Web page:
Background We have previously observed increased morbidity and mortality in Native sub-Saharan Africans with systemic lupus erythematosus (SLE). Herein, we report a survey of the literature on outcomes of SLE pregnancies and associated factors in sub-Saharan Africa.
Methods We searched PUBMED, EMBASE and African Journals Online to identify relevant studies published between January 1, 2000 and October 28, 2019. We then conducted a qualitative synthesis.
Results Four studies were included, out of 2693 records. One hundred and thirty-seven pregnancies were recorded in 102 women with mean age ranging from 27.2 years to 39.9 years in 1992–2018. At conception, the predominant organ manifestations were renal and cutaneous, whereas disease activity measures were generally unavailable. Livebirths occurred in 57%-82% of pregnancies and pregnancy loss in 18%-43%. Other major adverse pregnancy outcomes (figure 1) were: SLE flare mainly presented as nephritis, pre-eclampsia (9%-33%), pre-term birth (up to 56% of livebirths), and low birthweight (14%-85% of live births). No study clearly reported risk factors for adverse pregnancy outcomes. Rather, the factors likely associated with adverse obstetric, fetal and neonatal outcomes included SLE flare (especially nephritis), maternal serological status during pregnancy and hypertensive disorders of pregnancy.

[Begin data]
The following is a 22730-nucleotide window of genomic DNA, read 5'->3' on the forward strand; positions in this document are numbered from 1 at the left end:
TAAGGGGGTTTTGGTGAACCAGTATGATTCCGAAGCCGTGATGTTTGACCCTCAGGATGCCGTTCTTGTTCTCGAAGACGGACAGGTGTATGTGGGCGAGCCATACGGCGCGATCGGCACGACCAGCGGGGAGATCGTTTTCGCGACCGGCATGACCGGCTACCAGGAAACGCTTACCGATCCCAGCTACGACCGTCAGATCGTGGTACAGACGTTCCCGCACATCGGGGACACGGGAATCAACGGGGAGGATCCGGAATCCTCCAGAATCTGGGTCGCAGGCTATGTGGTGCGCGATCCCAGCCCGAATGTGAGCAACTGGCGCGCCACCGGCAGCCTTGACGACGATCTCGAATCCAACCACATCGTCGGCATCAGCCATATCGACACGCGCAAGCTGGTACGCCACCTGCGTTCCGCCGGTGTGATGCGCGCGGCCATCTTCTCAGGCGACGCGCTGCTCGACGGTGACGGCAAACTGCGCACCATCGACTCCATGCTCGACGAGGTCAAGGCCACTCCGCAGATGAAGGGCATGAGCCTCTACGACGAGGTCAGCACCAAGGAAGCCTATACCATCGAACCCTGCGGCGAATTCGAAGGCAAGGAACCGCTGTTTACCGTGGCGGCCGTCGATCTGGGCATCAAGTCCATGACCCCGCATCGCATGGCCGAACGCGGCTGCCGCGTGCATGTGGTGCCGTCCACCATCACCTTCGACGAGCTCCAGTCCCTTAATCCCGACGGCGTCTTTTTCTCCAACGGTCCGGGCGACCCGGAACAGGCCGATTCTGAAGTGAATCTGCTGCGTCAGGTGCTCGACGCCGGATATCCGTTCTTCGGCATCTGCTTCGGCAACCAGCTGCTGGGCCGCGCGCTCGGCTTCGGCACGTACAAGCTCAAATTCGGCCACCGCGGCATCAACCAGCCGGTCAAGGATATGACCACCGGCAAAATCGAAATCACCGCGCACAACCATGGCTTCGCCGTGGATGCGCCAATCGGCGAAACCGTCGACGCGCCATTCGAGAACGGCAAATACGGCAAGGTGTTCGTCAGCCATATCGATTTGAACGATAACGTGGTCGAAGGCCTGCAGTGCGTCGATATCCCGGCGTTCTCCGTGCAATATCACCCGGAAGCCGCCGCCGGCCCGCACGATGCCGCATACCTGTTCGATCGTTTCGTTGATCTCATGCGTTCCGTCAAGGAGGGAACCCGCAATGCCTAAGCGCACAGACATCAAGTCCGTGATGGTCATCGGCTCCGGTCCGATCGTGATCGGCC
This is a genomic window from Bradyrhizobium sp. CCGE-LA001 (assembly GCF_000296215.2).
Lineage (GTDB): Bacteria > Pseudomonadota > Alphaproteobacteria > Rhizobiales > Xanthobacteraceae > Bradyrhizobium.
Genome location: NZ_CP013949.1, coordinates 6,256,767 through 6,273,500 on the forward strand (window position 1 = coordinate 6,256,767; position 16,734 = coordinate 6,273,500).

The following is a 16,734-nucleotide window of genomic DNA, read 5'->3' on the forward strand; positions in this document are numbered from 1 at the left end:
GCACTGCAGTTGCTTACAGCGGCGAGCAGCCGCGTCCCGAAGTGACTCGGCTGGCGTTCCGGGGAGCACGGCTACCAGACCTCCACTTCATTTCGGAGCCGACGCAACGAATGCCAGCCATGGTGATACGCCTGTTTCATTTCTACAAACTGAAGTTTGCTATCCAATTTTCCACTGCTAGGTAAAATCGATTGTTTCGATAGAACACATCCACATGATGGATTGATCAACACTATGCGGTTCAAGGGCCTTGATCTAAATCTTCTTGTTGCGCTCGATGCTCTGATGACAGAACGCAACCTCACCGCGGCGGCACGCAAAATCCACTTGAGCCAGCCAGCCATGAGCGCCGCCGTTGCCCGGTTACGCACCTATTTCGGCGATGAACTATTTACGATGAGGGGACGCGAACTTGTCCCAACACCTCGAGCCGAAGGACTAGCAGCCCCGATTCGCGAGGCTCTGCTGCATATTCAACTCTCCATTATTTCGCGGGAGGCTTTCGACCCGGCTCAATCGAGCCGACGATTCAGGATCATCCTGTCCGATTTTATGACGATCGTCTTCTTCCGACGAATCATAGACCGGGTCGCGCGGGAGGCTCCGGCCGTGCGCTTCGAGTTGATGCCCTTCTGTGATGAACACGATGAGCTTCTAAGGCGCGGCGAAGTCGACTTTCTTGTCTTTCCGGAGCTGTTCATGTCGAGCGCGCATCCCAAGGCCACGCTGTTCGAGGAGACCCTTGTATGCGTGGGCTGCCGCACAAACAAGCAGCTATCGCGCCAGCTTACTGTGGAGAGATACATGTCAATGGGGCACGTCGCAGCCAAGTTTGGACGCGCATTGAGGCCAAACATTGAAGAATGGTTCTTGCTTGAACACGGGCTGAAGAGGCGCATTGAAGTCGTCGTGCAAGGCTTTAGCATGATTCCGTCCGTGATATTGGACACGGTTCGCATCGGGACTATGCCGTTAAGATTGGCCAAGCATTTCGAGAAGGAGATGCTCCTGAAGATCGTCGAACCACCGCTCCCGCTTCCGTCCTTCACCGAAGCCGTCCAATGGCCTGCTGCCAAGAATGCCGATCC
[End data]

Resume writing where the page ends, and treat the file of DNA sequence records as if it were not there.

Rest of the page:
Conclusions Contemporary available literature reports overall low rates of livebirth in sub-Saharan African women with SLE. The main adverse pregnancy outcomes reported are : SLE flare, pregnancy loss, pre-eclampsia, pre-term birth and low birthweight. Although no risk factor has been clearly mentioned, SLE flare presented as nephritis is the major factor likely associated with adverse pregnancy outcomes. Thorough investigation is warranted.
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